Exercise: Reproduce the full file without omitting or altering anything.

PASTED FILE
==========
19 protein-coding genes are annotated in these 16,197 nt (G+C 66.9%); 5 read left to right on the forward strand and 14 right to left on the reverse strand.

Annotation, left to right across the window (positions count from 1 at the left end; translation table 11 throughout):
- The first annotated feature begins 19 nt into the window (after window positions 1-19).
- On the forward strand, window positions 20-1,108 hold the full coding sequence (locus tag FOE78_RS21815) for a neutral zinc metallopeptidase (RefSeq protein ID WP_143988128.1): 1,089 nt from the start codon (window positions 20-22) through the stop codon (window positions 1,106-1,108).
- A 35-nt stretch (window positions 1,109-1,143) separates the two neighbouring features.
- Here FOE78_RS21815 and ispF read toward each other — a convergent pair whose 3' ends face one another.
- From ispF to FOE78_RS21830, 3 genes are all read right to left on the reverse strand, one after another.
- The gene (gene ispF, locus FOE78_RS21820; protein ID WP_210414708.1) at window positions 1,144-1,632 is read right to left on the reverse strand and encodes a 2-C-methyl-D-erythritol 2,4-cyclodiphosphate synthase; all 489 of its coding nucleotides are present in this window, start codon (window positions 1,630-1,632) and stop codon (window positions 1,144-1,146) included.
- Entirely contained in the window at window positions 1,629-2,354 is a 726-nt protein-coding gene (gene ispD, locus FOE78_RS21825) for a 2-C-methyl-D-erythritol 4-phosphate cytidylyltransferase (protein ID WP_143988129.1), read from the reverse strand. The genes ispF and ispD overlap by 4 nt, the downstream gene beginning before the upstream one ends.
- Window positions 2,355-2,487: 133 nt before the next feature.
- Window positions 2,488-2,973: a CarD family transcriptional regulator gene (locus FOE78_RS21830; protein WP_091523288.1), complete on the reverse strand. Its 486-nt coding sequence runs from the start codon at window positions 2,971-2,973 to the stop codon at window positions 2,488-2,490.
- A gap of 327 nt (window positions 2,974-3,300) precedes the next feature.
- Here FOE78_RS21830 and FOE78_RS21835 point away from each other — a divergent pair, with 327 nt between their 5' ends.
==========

19 protein-coding genes are annotated in these 16,197 nt (G+C 66.9%); 5 read left to right on the forward strand and 14 right to left on the reverse strand.

Annotation, left to right across the window (positions count from 1 at the left end; translation table 11 throughout):
- The first annotated feature begins 19 nt into the window (after window positions 1-19).
- On the forward strand, window positions 20-1,108 hold the full coding sequence (locus tag FOE78_RS21815) for a neutral zinc metallopeptidase (RefSeq protein ID WP_143988128.1): 1,089 nt from the start codon (window positions 20-22) through the stop codon (window positions 1,106-1,108).
- A 35-nt stretch (window positions 1,109-1,143) separates the two neighbouring features.
- Here FOE78_RS21815 and ispF read toward each other — a convergent pair whose 3' ends face one another.
- From ispF to FOE78_RS21830, 3 genes are all read right to left on the reverse strand, one after another.
- The gene (gene ispF, locus FOE78_RS21820; protein ID WP_210414708.1) at window positions 1,144-1,632 is read right to left on the reverse strand and encodes a 2-C-methyl-D-erythritol 2,4-cyclodiphosphate synthase; all 489 of its coding nucleotides are present in this window, start codon (window positions 1,630-1,632) and stop codon (window positions 1,144-1,146) included.
- Entirely contained in the window at window positions 1,629-2,354 is a 726-nt protein-coding gene (gene ispD, locus FOE78_RS21825) for a 2-C-methyl-D-erythritol 4-phosphate cytidylyltransferase (protein ID WP_143988129.1), read from the reverse strand. The genes ispF and ispD overlap by 4 nt, the downstream gene beginning before the upstream one ends.
- Window positions 2,355-2,487: 133 nt before the next feature.
- Window positions 2,488-2,973: a CarD family transcriptional regulator gene (locus FOE78_RS21830; protein WP_091523288.1), complete on the reverse strand. Its 486-nt coding sequence runs from the start codon at window positions 2,971-2,973 to the stop codon at window positions 2,488-2,490.
- A gap of 327 nt (window positions 2,974-3,300) precedes the next feature.
- Here FOE78_RS21830 and FOE78_RS21835 point away from each other — a divergent pair, with 327 nt between their 5' ends.